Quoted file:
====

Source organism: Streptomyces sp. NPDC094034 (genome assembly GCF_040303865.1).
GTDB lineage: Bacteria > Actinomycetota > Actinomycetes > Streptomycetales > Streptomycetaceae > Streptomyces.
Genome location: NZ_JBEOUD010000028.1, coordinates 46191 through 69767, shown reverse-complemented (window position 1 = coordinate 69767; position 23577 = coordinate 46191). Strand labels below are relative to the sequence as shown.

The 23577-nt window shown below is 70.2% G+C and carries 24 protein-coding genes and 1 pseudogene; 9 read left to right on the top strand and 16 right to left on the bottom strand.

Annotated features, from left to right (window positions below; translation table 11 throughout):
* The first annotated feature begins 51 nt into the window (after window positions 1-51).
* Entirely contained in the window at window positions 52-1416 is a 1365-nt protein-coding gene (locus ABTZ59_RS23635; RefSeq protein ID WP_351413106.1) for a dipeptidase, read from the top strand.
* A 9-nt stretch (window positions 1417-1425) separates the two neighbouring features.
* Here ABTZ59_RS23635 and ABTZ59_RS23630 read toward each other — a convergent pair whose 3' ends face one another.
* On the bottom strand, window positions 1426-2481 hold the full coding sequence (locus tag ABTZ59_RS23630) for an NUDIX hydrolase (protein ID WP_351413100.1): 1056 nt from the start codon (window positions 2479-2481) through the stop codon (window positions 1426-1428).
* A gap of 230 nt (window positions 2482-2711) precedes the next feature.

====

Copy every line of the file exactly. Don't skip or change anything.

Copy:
Source organism: Streptomyces sp. NPDC094034 (genome assembly GCF_040303865.1).
GTDB lineage: Bacteria > Actinomycetota > Actinomycetes > Streptomycetales > Streptomycetaceae > Streptomyces.
Genome location: NZ_JBEOUD010000028.1, coordinates 46191 through 69767, shown reverse-complemented (window position 1 = coordinate 69767; position 23577 = coordinate 46191). Strand labels below are relative to the sequence as shown.

The 23577-nt window shown below is 70.2% G+C and carries 24 protein-coding genes and 1 pseudogene; 9 read left to right on the top strand and 16 right to left on the bottom strand.

Annotated features, from left to right (window positions below; translation table 11 throughout):
* The first annotated feature begins 51 nt into the window (after window positions 1-51).
* Entirely contained in the window at window positions 52-1416 is a 1365-nt protein-coding gene (locus ABTZ59_RS23635; RefSeq protein ID WP_351413106.1) for a dipeptidase, read from the top strand.
* A 9-nt stretch (window positions 1417-1425) separates the two neighbouring features.
* Here ABTZ59_RS23635 and ABTZ59_RS23630 read toward each other — a convergent pair whose 3' ends face one another.
* On the bottom strand, window positions 1426-2481 hold the full coding sequence (locus tag ABTZ59_RS23630) for an NUDIX hydrolase (protein ID WP_351413100.1): 1056 nt from the start codon (window positions 2479-2481) through the stop codon (window positions 1426-1428).
* A gap of 230 nt (window positions 2482-2711) precedes the next feature.